Overview of Cupping

Cupping is a treatment method that involved taking cups under suction and placing them onto a persons skin.  This placement draws skin and tissue into the cup and pulls it tight.  It also draws blood to the surface of the skin.  

Cupping is performed for a variety of reasons but most common in our clinic is to increase tension on an area while going through movements and exercises.  It is also use to increase blood flow to areas surrounding injuries to promote healing and to help relieve localized pain.

The intensity of cupping can vary and it is likely that it will leave those perfectly circular hickeys wherever it was applied.  So it is good to consider where you are having it done prior to having it done as it may take several days to a week or more for the marks to go away.


Cupping is a very old treatment method going back literally thousands of years.  Many different forms of cupping have come about over the ages but we are only going to discuss the two types of cupping we do which are Motion (Dynamic) cupping and Stationary (Static) cupping.  Cupping uses negative pressure in a cup (glass, plastic, silicon, etc.) to draw skin and tissue into it. This creates a pulling effect that is somewhat like a stretch.  Cups can be left in place (static) or be moved around (dynamic) to work different areas of tissue.  Cupping is believed to help with pain, range of motion and blood flow.

Different types of cupping

  • Stationary (Static)

This type of cupping is used to target a specific area.  It is common to use this type when the patient is too sensitive or acute to handle movement of the cup or when the cupping is being used to increase tension in an area in conjunction with other movement. This may involve just one or many cups.

  • Motion (Dynamic)

This type of cupping is used when the provider wants to work a larger area with less cups. The provider takes a single cup and using lotion to decrease friction, moves it under suction across the area they are treating.


Vacuum pump

A pump is used to remove the air from the cups.  This method allows fairly precise control over the amount of vacuum that we put in the cup making it easier to control the intensity.  It is also one of the faster methods for applying a cup.

Compression Cups

Compression cups get their vacuum by being compressed.  The cup is compressed and then applied to the skin.  When it is released it forms a vacuum.

Fire Cupping

This is one of the more traditional methods of cupping and used mostly by our massage therapists.  A cotton ball with alcohol on it is set on fire and then waved about inside of a glass cup for a short period of time.  This heats the air in the cup without heating the cup.  The cup is then rapidly applied to the skin.  As the air in the cup cools off, the vacuum is formed.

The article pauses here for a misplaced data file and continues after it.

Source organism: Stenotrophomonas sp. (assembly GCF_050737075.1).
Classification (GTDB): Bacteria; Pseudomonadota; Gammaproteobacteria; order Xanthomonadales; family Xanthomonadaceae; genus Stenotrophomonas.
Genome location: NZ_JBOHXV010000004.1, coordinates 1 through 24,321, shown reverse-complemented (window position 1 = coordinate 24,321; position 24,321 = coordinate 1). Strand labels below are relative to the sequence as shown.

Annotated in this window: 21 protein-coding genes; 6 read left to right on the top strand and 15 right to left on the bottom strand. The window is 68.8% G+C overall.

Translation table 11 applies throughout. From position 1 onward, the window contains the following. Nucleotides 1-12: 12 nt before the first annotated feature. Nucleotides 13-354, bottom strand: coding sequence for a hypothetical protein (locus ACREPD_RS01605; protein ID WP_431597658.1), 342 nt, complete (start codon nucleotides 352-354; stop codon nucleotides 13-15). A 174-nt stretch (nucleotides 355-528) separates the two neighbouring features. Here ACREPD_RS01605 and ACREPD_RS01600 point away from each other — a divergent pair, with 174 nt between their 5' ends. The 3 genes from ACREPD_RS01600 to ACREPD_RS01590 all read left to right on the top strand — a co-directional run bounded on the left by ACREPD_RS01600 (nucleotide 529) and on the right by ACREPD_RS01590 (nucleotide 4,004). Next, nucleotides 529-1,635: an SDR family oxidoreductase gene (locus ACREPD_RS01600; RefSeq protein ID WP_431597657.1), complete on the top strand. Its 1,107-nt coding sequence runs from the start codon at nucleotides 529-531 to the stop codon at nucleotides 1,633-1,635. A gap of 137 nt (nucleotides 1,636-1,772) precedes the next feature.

While cupping has been around for thousands of years, it is important to note that there have been few, quality, scientific studies done to prove its efficacy.  In general we tend to require quite a lot of proof before we utilize new techniques in our practice but we make an exception for cupping.   We make this exception because of its time in practice and first hand positive results we have seen it yield when used in conjunction with other physical medicine treatments. So with that being said, this list provides some of the purported benefits and effects that are believed to happen when cupping is performed.

Effects of Cupping

Cupping appears to have the following effects:

  • Increased blood flow to the area
  • Increased range of motion
  • Reduction in muscle tension
  • Pain relief


Cupping can be kind of intense.  This particularly true of motion cupping.  It can also be ticklish.  This discomfort is usually caused by the stretching of the skin and tissue under the cup.   It is important to communicate with the person doing the cupping if it becomes too intense or painful so they can back off or stop the session if needed.  You are probably going to walk out with either perfectly round hickeys or a red area from motion cupping.  These look like bruises and in a sense are but won’t have the same feel as a traditional bruise.  Cupping draws blood to the surface of the skin but shouldn’t cause tissue damage so while they might look bad, they shouldn’t be painful or sore.

Things to know about cupping

  • You will probably look like you got in a fight with a vacuum cleaner and lost
  • Is not a good treatment option for people with bleeding disorders
  • Is not a good treatment option just before bathing suit season
  • Will make you look like an Olympian (kind of)
  • Can be intense
  • Can be ticklish